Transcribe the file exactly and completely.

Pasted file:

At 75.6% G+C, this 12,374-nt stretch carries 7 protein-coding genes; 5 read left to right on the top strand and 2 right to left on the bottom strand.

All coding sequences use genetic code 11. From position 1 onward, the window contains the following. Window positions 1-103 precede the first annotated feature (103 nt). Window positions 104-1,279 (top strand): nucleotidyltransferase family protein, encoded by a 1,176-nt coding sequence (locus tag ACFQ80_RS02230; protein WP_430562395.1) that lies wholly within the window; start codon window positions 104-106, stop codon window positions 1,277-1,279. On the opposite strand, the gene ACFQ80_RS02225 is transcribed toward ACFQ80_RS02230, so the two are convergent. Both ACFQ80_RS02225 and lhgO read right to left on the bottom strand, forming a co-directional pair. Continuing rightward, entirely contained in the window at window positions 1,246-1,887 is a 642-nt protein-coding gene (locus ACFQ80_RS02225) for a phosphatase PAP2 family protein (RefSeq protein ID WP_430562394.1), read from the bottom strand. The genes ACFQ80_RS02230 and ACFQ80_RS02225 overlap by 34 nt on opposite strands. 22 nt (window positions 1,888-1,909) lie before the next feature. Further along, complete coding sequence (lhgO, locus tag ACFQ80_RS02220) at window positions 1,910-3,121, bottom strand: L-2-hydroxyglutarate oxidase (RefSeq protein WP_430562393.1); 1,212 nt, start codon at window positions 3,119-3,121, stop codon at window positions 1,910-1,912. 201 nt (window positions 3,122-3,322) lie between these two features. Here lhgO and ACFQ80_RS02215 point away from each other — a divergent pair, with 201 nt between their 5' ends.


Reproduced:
At 75.6% G+C, this 12,374-nt stretch carries 7 protein-coding genes; 5 read left to right on the top strand and 2 right to left on the bottom strand.

All coding sequences use genetic code 11. From position 1 onward, the window contains the following. Window positions 1-103 precede the first annotated feature (103 nt). Window positions 104-1,279 (top strand): nucleotidyltransferase family protein, encoded by a 1,176-nt coding sequence (locus tag ACFQ80_RS02230; protein WP_430562395.1) that lies wholly within the window; start codon window positions 104-106, stop codon window positions 1,277-1,279. On the opposite strand, the gene ACFQ80_RS02225 is transcribed toward ACFQ80_RS02230, so the two are convergent. Both ACFQ80_RS02225 and lhgO read right to left on the bottom strand, forming a co-directional pair. Continuing rightward, entirely contained in the window at window positions 1,246-1,887 is a 642-nt protein-coding gene (locus ACFQ80_RS02225) for a phosphatase PAP2 family protein (RefSeq protein ID WP_430562394.1), read from the bottom strand. The genes ACFQ80_RS02230 and ACFQ80_RS02225 overlap by 34 nt on opposite strands. 22 nt (window positions 1,888-1,909) lie before the next feature. Further along, complete coding sequence (lhgO, locus tag ACFQ80_RS02220) at window positions 1,910-3,121, bottom strand: L-2-hydroxyglutarate oxidase (RefSeq protein WP_430562393.1); 1,212 nt, start codon at window positions 3,119-3,121, stop codon at window positions 1,910-1,912. 201 nt (window positions 3,122-3,322) lie between these two features. Here lhgO and ACFQ80_RS02215 point away from each other — a divergent pair, with 201 nt between their 5' ends.